Wednesday Wisdom Series: Lessons Learned from Survivor Speakers, Santiago Chile, September 2018, Part III
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Here is your bi-monthly Wednesday Wisdom series from the Family Assistance
Foundation, reminding you that a fully-integrated approach for assisting survivors of
traumatic loss involves a balance of head and heart. Wednesday Wisdom is written
and copyrighted by Carolyn V. Coarsey, Ph.D., and distributed by the Family
Assistance Education & Research Foundation Inc., Reprint is
available with written permission from the Foundation. 
Lessons Learned from Survivor Speakers, Santiago,
                                Chile, September 2018, Part III
Wednesday Wisdom Heart 

"I did not see myself as being resilient. I never thought of myself as a
victim either. I just did what I needed to do to survive.”

-Claudia Cereghino, Survivor of Rail Disaster

At the 2018 Latin America Member Partner meeting hosted by LATAM, we had the
privilege to hear from Claudia Cereghino, a survivor of a rail crash in 1994. While
Claudia explained that she had never thought of herself as being resilient, the
audience certainly saw her that way. Despite the delayed response, Claudia’s
story also contained an example of Human Services Response™ on the part of
a physician who went well beyond his normal duties to save Claudia’s beautiful face.
Following is a synopsis of the story of the rail accident and the prolonged trauma,
due to the delayed rescue, and the even slower medical care.  
Claudia’s father gave her the rail trip to Machu Picchu as a birthday present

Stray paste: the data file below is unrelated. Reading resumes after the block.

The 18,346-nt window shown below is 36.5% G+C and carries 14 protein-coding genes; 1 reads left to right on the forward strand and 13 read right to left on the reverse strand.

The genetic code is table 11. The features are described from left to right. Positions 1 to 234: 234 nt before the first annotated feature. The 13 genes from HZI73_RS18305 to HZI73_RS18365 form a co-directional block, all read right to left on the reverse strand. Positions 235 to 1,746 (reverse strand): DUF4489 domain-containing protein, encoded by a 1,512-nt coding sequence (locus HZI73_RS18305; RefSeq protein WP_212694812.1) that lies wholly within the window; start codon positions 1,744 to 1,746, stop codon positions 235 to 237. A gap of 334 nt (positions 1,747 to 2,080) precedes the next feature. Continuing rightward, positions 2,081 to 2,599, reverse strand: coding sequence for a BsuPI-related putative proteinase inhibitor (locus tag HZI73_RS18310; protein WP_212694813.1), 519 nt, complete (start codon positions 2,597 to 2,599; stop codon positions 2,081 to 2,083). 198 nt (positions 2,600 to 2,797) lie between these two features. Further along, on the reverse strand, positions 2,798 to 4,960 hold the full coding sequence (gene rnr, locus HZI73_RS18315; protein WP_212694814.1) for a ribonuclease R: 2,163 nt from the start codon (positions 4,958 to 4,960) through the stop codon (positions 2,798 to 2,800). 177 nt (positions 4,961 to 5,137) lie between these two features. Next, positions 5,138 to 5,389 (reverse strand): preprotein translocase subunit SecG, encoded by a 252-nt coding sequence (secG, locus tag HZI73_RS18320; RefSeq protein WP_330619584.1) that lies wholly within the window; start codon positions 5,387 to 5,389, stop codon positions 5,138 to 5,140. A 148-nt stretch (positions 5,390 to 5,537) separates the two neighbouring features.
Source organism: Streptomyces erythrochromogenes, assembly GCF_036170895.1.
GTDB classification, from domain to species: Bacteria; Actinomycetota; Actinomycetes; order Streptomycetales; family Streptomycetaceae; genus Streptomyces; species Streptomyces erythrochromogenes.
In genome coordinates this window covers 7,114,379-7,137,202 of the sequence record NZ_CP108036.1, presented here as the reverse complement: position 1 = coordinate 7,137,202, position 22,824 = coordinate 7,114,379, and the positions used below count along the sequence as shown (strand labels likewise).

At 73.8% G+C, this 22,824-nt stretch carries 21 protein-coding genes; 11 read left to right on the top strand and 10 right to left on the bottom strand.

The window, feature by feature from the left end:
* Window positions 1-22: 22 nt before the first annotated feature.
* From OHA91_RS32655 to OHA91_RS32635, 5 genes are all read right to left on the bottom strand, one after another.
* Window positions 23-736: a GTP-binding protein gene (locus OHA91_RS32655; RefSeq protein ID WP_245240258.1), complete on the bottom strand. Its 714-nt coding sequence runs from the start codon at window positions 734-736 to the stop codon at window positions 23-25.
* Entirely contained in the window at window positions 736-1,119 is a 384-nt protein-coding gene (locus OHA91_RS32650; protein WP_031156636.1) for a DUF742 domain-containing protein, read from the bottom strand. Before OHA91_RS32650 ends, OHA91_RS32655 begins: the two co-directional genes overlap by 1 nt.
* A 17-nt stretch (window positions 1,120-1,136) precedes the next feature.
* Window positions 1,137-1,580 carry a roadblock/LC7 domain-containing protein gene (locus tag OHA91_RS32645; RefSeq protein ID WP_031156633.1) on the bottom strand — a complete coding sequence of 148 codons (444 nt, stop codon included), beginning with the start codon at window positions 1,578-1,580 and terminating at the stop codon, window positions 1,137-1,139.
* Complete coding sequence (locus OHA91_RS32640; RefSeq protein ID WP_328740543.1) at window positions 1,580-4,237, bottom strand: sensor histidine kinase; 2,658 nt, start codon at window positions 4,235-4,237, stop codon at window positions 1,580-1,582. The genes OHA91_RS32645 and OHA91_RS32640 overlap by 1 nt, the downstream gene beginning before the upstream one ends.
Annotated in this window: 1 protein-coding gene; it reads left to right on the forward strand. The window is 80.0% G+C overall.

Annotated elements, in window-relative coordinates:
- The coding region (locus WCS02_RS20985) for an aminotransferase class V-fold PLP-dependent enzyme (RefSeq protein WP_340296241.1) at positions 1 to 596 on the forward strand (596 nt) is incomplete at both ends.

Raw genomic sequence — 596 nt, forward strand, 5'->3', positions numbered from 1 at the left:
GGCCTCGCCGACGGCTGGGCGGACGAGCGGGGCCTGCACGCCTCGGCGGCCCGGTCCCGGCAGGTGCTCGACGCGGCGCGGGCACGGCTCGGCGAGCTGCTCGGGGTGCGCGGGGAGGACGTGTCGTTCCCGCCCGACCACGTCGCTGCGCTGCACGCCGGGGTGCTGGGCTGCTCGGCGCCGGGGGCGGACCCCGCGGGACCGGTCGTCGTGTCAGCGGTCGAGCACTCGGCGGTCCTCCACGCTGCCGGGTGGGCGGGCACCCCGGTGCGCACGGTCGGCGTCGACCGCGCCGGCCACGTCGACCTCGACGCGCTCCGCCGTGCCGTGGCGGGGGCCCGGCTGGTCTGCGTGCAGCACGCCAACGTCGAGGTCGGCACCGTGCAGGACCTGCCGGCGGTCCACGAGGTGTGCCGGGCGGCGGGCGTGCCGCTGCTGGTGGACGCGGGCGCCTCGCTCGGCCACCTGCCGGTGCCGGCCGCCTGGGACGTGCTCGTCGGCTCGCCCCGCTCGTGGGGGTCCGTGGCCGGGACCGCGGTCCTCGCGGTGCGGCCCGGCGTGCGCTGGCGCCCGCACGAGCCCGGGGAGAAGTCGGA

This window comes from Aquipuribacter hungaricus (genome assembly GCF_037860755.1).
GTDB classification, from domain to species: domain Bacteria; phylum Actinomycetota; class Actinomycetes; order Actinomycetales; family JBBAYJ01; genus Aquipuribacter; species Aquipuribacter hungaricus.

when she turned twenty-four. Claudia’s first indication of the accident occurred when
she saw the car in front of her going straight into the river. Passengers were thrown
about the interior of the car she was riding in, as the train fell off the cliff, and the
forward car coming to rest in the river. Claudia lost consciousness briefly, but then
remembered her father and other passengers disentangling themselves
immediately after impact. They then climbed out of the rail car, helping each
other along the way. Claudia stated that sheer adrenalin helped them endure the
steep and challenging climb out of harm’s way.
Once out of the rail car, it became apparent that four passengers and one
employee were injured. Claudia felt a coolness about her face. When she touched
her face, she realized that she was oozing blood. Her father along with other
passengers, worked together to bandage her face. One woman donated part of
her undergarments to help create bandaging for the cuts on Claudia’s face. She
spoke of how uninjured passengers pulled a door off one of the rail cars and
fashioned straps, in order to secure a woman with a badly injured back to a 
firm surface, until help arrived. Claudia’s father sustained minor injuries as did
many others.
“I feel blessed. We were lucky. It could have been so much worse.”
-Claudia Cereghino, Survivor of Rail Disaster

Due to the rural setting of the accident, it was three hours before the traumatized
passengers and crew were rescued by another train sent to transport them to a
nearby town. The entire time they waited, rain poured down on them—but survivors
continued to support each other. A passenger held an umbrella over Claudia to
shield her injured face from the rain, as much as possible. During the wait, Claudia's
father dove into the river to retrieve their belongings, lest they were swept away in